The diffusion barrier technique can be used for any colloidal sample with high conductivity. This application note discusses the application of the diffusion barrier technique to high conductivity samples through the measurement of various liposome samples. The method minimizes Joule heating, electrode blackening, sample degradation and electrode polarization.
The diffusion barrier technique is a measurement method that was originally developed for the prevention of protein denaturation during zeta potential measurements with Zetasizer Nano instruments [1-3].
However, the diffusion barrier technique can also be used for any colloidal sample with high conductivity. Zeta potential measurements become more difficult with increasing conductivity due to a number of factors. These include Joule heating, electrode blackening (degradation), sample degradation (aggregation) and electrode polarization. The automatic settings of the instrument try to minimize these potential problems as much as possible. The use of the diffusion barrier technique will further help in minimizing any effects of the application of the field on the zeta potential results obtained.
In the diffusion barrier technique, a small plug of sample e.g. 20µL, is introduced into a folded capillary cell containing the same buffer that the sample is prepared in, and is therefore isolated from the electrodes. The physical distance between the sample and the electrodes means that the sample is protected. This application note discusses the application of the diffusion barrier technique to high conductivity samples through the measurement of various liposome samples.
Materials and Methods
Liposomes were prepared by sonication as previously described . Three different compositions of anionic liposomes were prepared from dipalmitoylphosphatidylcholine (DPPC) and dipalmitoylphosphatidylglycerol (DPPG) in phosphate buffered saline (PBS). The final concentration of the prepared liposomes was 10 mg lipid/mL PBS as outlined in Table 1.
Table 1: Summary of the liposome compositions prepared.
|Liposome Composition||DPPC (mg)||DPPG (mg)||PBS (mL)|
Both size and zeta potential measurements were performed on a Zetasizer Nano ZSP at 25°C. The samples were diluted 1 in 100 with PBS for sizing measurements using Dynamic Light Scattering (DLS). For zeta potential measurements, a folded capillary cell was filled with PBS and a 50µL aliquot of liposome sample was carefully inserted into the measurement zone using a gel loading pipette tip (figure 1).
Figure 1: Photograph showing a liposome aliquot injected into the measurement zone of a folded capillary cell containing PBS.
Results and Discussion
The liposome samples measured in this study were prepared in PBS which is a high conductivity dispersant. Measuring the zeta potential of samples prepared in such media is challenging for a number of reasons as previously outlined. Table 2 summarizes the z-average diameters (in nanometers) and zeta potential means (in mV) for the three different liposome compositions measured. The results displayed are the mean values from five repeat measurements together with the standard deviations.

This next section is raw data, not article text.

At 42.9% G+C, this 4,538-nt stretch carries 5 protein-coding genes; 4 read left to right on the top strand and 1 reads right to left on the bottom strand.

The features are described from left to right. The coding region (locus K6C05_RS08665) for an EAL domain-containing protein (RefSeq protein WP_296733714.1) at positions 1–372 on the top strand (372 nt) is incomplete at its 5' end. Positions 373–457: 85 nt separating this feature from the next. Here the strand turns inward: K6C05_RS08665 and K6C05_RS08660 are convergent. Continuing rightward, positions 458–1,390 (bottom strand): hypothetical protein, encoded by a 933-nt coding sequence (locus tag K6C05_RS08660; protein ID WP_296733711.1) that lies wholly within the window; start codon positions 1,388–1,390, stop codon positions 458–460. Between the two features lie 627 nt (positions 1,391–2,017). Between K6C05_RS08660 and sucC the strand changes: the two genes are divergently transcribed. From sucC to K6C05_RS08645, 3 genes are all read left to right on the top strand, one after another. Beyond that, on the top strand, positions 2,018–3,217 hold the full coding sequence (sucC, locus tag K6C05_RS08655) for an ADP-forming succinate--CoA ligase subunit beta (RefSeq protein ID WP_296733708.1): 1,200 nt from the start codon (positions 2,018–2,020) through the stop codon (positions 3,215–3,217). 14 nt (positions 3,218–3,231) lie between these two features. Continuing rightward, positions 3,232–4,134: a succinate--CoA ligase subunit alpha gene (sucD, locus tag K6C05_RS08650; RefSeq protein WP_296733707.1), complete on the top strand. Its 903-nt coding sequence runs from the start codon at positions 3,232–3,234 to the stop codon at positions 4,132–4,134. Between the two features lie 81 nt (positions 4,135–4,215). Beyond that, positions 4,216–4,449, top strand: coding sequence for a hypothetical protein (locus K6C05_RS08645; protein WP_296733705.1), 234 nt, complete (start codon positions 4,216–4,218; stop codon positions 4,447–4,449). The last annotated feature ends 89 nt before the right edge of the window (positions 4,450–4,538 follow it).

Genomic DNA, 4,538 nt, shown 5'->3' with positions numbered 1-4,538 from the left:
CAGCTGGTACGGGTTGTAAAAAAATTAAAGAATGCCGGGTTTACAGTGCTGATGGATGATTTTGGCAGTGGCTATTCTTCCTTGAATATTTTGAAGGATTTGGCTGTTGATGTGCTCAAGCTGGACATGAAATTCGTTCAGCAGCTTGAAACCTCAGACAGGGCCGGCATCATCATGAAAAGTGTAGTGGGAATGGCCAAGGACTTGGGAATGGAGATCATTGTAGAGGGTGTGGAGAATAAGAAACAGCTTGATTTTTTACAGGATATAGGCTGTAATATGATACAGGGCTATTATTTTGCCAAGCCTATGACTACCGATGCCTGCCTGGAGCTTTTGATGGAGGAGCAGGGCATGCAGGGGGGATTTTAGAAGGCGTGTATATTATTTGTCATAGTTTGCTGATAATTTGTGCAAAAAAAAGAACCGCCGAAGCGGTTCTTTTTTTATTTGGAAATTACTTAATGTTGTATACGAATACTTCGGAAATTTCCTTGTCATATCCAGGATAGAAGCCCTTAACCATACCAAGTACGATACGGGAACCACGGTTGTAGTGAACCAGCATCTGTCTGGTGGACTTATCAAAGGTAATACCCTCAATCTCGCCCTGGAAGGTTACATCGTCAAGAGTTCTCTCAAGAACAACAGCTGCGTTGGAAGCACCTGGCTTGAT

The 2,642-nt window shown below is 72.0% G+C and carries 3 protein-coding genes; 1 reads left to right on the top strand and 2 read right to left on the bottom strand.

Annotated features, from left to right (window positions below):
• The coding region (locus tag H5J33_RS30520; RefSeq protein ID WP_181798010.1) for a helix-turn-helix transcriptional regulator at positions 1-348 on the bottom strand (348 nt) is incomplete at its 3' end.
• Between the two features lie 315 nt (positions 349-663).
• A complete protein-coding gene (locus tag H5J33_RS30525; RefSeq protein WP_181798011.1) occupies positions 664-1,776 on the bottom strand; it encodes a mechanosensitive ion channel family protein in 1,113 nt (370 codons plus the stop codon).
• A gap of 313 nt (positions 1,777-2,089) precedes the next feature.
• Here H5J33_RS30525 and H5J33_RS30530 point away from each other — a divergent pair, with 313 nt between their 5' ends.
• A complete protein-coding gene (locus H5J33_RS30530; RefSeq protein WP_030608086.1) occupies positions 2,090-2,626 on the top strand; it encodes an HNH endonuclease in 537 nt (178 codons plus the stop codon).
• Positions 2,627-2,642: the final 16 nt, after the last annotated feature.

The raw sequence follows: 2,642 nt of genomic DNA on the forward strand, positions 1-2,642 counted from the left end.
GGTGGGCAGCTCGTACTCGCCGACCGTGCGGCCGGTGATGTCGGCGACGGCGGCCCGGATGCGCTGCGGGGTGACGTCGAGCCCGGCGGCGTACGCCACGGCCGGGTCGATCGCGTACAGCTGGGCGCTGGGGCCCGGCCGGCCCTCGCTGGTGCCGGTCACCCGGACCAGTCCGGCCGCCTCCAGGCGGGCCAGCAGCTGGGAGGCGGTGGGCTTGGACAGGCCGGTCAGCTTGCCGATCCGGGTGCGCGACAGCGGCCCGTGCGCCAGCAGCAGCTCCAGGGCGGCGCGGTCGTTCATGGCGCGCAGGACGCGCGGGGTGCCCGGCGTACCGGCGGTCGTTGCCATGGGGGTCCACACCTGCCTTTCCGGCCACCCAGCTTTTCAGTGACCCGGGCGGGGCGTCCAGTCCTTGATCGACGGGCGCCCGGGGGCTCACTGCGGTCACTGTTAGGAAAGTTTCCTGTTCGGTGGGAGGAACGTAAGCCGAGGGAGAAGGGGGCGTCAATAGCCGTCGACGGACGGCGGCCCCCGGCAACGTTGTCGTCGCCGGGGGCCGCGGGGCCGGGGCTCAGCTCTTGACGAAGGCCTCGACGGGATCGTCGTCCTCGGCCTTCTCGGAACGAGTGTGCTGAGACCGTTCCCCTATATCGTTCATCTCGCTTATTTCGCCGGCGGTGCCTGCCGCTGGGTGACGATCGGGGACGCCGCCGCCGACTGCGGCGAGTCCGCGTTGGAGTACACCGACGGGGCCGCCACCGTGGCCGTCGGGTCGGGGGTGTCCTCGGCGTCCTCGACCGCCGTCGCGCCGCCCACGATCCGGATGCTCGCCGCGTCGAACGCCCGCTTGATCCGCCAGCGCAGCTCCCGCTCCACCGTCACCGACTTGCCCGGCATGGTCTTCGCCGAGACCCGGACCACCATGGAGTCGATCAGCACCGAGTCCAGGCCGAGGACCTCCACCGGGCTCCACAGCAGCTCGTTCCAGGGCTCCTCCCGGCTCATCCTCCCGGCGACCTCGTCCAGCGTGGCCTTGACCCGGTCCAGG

Table 2: The z-average diameters (in nm) and mean zeta potential values (in mV) of the various anionic liposomes prepared in PBS. The standard deviation values from five repeat measurements are shown in brackets.
|Liposome Composition||z-Average Diameter (nm)||Zeta Potential Mean (mV)|
|1||133.5 (1.35)||-5.8 (0.47)|
|2||77.4 (0.86)||-14.4 (0.43)|
|3||67.1 (0.7)||-19.2 (0.74)|
Both the size and zeta potential results obtained show excellent consistency from repeat measurements. The zeta potential results show the expected trend of the mean values becoming more negatively charged with increasing DPPG content.
The diffusion barrier technique is a method for minimizing the effects of the application of the field on the zeta potential results obtained. Although initially developed for the measurement of protein electrophoretic mobility (or zeta potential), it is also applicable to the measurement of any sample prepared in a high conductivity medium. The repeatable results obtained from the zeta potential measurements in this study confirm this. The other additional benefit of this technique is the low sample volume requirement (down to 20 µL).
- J.C.W. Corbett and R.O. Jack (2011) Colloids and Surfaces A: Physiochem Eng Aspects 376, 31-41.
- "Improving Protein Zeta Potential Measurements Using a Novel Diffusion Barrier Technique", Malvern Application Note.
- "The Diffusion Barrier Technique: Practical Aspects and Data Interpretation", Malvern Application Note.
- "Size and Zeta Potential Characterization of Anionic and Cationic Liposomes on the Zetasizer Nano", Malvern Application Note.